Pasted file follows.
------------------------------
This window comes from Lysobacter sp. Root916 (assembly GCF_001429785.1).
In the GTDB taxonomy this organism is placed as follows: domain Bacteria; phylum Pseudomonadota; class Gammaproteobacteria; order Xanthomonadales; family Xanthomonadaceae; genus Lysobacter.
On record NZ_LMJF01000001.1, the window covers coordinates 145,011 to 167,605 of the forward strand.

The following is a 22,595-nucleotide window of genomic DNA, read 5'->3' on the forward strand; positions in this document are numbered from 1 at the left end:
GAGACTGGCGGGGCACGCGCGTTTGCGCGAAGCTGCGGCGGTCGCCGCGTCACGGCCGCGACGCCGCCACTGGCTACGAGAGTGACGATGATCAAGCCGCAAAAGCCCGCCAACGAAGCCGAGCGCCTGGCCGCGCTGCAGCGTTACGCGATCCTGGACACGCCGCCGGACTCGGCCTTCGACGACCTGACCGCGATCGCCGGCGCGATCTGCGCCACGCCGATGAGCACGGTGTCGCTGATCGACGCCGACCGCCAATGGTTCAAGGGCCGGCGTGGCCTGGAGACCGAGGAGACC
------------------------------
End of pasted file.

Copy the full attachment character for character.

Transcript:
This window comes from Lysobacter sp. Root916 (assembly GCF_001429785.1).
In the GTDB taxonomy this organism is placed as follows: domain Bacteria; phylum Pseudomonadota; class Gammaproteobacteria; order Xanthomonadales; family Xanthomonadaceae; genus Lysobacter.
On record NZ_LMJF01000001.1, the window covers coordinates 145,011 to 167,605 of the forward strand.

The following is a 22,595-nucleotide window of genomic DNA, read 5'->3' on the forward strand; positions in this document are numbered from 1 at the left end:
GAGACTGGCGGGGCACGCGCGTTTGCGCGAAGCTGCGGCGGTCGCCGCGTCACGGCCGCGACGCCGCCACTGGCTACGAGAGTGACGATGATCAAGCCGCAAAAGCCCGCCAACGAAGCCGAGCGCCTGGCCGCGCTGCAGCGTTACGCGATCCTGGACACGCCGCCGGACTCGGCCTTCGACGACCTGACCGCGATCGCCGGCGCGATCTGCGCCACGCCGATGAGCACGGTGTCGCTGATCGACGCCGACCGCCAATGGTTCAAGGGCCGGCGTGGCCTGGAGACCGAGGAGACC